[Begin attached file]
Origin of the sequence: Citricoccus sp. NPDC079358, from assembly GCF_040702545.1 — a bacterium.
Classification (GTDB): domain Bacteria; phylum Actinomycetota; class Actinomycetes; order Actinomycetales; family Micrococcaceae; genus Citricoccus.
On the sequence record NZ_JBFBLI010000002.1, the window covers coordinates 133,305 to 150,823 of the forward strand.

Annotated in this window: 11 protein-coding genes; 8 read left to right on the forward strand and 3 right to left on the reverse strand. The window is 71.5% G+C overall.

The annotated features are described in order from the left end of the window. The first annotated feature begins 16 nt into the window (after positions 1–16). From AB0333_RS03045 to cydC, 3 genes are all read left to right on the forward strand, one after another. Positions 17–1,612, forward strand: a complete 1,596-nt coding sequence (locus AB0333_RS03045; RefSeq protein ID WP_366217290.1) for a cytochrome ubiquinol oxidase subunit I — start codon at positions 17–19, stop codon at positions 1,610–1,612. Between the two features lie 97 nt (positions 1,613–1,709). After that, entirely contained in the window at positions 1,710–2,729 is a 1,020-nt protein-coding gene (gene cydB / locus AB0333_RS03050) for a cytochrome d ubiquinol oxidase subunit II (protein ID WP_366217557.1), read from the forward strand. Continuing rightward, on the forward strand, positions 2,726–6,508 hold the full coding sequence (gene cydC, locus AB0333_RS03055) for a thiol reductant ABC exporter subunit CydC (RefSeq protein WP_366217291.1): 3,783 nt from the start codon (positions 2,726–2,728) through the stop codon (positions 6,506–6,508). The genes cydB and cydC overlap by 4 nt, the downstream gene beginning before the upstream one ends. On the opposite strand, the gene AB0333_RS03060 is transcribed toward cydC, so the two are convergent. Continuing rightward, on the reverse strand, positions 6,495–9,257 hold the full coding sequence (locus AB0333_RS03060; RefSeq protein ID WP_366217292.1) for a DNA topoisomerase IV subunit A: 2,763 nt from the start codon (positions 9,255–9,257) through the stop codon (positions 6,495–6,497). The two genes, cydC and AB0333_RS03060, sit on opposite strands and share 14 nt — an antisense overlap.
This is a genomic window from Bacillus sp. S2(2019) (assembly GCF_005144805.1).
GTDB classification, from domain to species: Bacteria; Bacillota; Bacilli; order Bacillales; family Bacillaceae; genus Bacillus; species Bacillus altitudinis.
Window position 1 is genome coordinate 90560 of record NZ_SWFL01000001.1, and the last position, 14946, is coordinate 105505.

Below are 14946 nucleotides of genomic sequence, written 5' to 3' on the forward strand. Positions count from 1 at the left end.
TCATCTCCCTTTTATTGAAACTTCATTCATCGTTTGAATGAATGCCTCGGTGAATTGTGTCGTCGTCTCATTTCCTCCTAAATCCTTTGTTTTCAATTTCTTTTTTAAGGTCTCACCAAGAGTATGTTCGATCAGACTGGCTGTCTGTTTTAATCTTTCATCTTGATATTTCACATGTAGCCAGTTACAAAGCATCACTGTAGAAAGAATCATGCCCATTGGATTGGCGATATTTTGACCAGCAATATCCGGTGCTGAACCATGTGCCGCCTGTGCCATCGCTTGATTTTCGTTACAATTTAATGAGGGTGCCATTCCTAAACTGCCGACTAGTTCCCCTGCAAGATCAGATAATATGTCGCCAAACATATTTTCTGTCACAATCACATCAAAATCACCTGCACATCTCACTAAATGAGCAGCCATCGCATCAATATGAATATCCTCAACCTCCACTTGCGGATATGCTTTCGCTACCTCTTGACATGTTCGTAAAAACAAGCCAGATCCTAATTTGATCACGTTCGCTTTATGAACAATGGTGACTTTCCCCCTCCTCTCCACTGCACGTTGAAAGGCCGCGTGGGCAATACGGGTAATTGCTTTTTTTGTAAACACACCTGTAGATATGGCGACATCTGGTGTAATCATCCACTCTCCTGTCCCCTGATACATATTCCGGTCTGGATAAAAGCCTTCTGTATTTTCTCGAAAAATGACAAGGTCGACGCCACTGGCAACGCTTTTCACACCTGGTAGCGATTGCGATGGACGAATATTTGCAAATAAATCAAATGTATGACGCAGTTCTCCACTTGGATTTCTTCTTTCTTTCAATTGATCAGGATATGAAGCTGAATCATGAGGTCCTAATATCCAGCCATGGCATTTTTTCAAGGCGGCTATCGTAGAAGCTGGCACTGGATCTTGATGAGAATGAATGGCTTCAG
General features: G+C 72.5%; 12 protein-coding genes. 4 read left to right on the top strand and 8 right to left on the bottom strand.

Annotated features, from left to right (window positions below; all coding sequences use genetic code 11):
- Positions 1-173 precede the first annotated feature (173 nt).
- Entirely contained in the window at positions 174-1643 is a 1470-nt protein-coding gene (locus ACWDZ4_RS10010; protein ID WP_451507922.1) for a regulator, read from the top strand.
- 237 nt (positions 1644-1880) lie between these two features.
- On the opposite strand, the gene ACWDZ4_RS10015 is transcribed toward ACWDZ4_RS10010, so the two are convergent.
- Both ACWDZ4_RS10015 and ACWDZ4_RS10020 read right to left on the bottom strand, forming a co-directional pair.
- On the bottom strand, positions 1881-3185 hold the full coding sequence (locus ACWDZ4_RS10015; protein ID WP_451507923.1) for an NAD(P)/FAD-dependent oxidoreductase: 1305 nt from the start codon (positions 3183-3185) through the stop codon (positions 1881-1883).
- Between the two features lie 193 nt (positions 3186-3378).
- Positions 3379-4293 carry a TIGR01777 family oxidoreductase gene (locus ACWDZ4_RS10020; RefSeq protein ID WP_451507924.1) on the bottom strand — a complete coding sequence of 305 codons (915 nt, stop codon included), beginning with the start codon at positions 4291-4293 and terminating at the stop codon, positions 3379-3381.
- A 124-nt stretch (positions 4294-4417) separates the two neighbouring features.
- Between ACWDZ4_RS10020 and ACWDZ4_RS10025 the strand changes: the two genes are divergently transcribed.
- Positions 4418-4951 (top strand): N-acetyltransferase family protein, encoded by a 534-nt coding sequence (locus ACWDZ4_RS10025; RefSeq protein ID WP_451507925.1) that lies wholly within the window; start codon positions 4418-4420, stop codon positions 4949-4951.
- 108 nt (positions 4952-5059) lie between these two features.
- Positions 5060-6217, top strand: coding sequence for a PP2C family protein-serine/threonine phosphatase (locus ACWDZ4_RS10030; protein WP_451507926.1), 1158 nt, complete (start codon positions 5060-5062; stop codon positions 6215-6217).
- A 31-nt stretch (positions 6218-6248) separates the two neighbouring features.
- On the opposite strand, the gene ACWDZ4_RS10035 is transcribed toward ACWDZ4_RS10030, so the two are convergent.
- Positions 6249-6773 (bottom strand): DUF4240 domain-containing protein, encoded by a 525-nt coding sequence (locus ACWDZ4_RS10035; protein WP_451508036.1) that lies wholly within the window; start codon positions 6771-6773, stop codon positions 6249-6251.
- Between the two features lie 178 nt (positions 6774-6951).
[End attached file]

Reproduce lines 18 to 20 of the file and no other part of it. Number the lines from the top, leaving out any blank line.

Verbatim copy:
- On the bottom strand, positions 1881-3185 hold the full coding sequence (locus ACWDZ4_RS10015; protein ID WP_451507923.1) for an NAD(P)/FAD-dependent oxidoreductase: 1305 nt from the start codon (positions 3183-3185) through the stop codon (positions 1881-1883).
- Between the two features lie 193 nt (positions 3186-3378).
- Positions 3379-4293 carry a TIGR01777 family oxidoreductase gene (locus ACWDZ4_RS10020; RefSeq protein ID WP_451507924.1) on the bottom strand — a complete coding sequence of 305 codons (915 nt, stop codon included), beginning with the start codon at positions 4291-4293 and terminating at the stop codon, positions 3379-3381.